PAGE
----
How Our Friends Affect Our Food – Grub Street

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Photo: Dina Litovsky

In 2013, Jon Stewart, then the host of The Daily Show, set aside the program’s usual focus on politics to talk about something more important: pizza, specifically Chicago-style deep-dish pizza. “Deep-dish pizza is not only not better than New York pizza,” Stewart explained. “It’s not pizza.” Then, after several more minutes railing against the dish, he concluded, “Here’s how I know I’m right: You call it ‘Chicago-style pizza,’ ‘deep-dish pizza,’ ‘stuffed pizza.’” The New York City–born comedian pulled a thin slice of pizza from under his desk. “You know what we call this? Pizza.”

Taste is an interesting thing. We might like to think that our own tastes are uniquely ours, and that they are somehow more “correct” than others’. When it comes to the “right” way to prepare our favorite dishes, people revel in what distinguishes us from the next town over, no matter how slight the differences might seem from a distance. Beyond pizza, Americans are happy to praise local styles of barbecue, hot dogs, chili, or cheesesteak. These differences are often attributed to regional pride, but the reality is more complicated, and they are deeply informed by our relationships with others.

That there is a link between the foods people eat and their identities is hardly a novel idea, and many people define themselves in terms of the sustenance they prefer: vegans, paleos, “meat lovers.” But the ways we seek nourishment not only say something about who we are as people, they also reveal how our identities work.

As social psychologists, we know that people possess a variety of identity-related motives. They are attracted to high-status groups. They want to belong and fit in. And, paradoxically, they also want to be distinct (hence the endless arguments about pizza preferences). As the status-conferring properties of different foods change with time, for instance, so do people’s culinary preferences.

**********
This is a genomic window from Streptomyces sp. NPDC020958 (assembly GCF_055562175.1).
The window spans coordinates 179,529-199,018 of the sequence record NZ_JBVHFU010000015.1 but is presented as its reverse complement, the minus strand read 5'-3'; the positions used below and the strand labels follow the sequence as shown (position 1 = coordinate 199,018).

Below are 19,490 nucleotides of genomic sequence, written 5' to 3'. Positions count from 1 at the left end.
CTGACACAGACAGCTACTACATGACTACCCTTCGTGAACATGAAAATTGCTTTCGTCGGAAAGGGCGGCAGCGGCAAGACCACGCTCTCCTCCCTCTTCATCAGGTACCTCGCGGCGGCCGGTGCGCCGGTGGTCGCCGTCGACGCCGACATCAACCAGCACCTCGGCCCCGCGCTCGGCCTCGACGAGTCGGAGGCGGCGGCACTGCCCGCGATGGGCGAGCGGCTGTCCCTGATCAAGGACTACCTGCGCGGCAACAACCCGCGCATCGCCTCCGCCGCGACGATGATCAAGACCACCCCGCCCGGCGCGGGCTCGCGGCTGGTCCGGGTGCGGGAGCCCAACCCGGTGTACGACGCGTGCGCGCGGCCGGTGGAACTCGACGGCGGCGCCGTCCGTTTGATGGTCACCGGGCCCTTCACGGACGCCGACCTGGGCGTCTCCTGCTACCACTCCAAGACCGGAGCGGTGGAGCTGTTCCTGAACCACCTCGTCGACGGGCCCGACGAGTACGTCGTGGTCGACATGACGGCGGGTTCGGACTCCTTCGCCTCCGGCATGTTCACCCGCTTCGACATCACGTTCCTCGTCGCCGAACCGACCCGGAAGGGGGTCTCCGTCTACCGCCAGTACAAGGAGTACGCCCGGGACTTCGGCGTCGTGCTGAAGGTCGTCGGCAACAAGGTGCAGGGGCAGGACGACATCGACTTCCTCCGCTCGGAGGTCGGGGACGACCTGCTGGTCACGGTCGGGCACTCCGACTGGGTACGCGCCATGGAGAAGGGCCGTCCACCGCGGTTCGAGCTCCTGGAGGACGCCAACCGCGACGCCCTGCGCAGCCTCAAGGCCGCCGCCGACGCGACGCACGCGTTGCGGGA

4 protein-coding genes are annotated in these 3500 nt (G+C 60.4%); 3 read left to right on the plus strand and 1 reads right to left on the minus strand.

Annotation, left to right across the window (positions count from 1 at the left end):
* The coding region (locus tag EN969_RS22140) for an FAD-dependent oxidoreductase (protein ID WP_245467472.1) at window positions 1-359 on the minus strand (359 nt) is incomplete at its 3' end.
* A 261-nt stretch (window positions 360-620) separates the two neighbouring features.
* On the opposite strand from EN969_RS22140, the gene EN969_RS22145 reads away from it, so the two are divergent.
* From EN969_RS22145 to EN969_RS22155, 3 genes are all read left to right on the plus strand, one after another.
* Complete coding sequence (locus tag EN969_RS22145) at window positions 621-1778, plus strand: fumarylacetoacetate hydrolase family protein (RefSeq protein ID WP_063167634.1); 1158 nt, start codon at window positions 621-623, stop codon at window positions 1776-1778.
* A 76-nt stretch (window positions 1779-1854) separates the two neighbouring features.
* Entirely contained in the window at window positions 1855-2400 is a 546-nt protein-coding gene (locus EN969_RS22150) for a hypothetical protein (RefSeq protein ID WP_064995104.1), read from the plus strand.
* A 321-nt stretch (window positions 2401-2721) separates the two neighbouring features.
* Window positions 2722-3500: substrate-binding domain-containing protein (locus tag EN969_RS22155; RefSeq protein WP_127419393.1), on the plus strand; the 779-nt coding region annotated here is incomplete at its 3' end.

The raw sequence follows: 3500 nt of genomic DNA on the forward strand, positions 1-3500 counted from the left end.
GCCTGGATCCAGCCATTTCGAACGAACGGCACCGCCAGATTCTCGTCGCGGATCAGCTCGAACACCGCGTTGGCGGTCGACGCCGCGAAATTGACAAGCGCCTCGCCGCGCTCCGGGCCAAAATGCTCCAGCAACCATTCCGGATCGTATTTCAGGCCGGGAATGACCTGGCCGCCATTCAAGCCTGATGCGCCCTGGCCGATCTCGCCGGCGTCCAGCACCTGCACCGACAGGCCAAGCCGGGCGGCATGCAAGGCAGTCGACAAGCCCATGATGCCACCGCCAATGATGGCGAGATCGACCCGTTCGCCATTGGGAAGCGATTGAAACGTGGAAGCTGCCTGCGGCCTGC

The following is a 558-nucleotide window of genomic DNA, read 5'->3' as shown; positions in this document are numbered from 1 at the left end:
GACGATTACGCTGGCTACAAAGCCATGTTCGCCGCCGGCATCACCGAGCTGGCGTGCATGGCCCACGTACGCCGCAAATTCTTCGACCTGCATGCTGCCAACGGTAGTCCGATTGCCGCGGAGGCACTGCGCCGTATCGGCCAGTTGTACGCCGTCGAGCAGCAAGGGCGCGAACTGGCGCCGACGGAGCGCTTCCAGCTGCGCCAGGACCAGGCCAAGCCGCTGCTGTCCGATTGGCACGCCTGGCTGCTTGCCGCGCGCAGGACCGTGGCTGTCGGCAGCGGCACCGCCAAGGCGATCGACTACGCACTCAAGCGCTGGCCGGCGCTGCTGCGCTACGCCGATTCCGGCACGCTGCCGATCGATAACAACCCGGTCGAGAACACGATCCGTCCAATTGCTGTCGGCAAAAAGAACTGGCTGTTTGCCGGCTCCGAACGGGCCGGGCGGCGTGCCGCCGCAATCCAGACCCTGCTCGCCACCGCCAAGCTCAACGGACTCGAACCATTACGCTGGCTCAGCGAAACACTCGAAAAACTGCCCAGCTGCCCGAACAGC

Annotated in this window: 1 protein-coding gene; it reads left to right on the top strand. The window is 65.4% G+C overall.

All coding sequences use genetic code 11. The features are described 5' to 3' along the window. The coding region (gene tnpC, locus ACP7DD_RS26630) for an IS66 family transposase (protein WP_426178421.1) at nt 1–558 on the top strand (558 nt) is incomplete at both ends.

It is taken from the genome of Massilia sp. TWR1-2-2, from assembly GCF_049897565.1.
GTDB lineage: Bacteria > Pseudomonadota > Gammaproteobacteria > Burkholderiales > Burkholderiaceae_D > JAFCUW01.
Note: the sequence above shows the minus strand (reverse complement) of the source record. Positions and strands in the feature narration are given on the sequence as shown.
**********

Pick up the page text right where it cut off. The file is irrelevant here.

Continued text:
These days, shopping for “local,” “seasonal” food is often a marker of a certain level of socioeconomic identity. At Le Pavillon, a glamorous, and expensive, new restaurant in midtown Manhattan that is run by the chef Daniel Boulud, the marketing copy flatly proclaims, “Nature, bounty, seasonality, and a close focus on the richness of northeast fishermen and farmers are the guiding principles of chef Daniel’s personal approach to Le Pavillon’s culinary identity.” But there was a time, not so long ago, when the ability to acquire ingredients from far and wide, and at any time of year, was the truer signal of prestige. As author Adam Gopnik vividly puts it in his book The Table Comes First, “The man who could get strawberries in December and poulet de Bresse on Madison Avenue was the man with taste. Now the same enlightened diner is defined by the rejection of the remote and out-of-season; he’s the man who refuses strawberries in December and wants his chicken grown and strangled in his own basement.”

In other words, the foods we eat allow us to project valued identities, and eating is perhaps one of the strongest ways we connect with our own communities. (A quick glance at Instagram reveals how common it is for people to use images of food to connect with their social network or signal something about who they are.) The motive to fit in — and, relatedly, the feeling that if we’re going to fit in, others had better do the same — also shapes how we eat. Our communities develop complicated systems of manners, knowledge of which serves to signal who is on the inside and who is an outsider.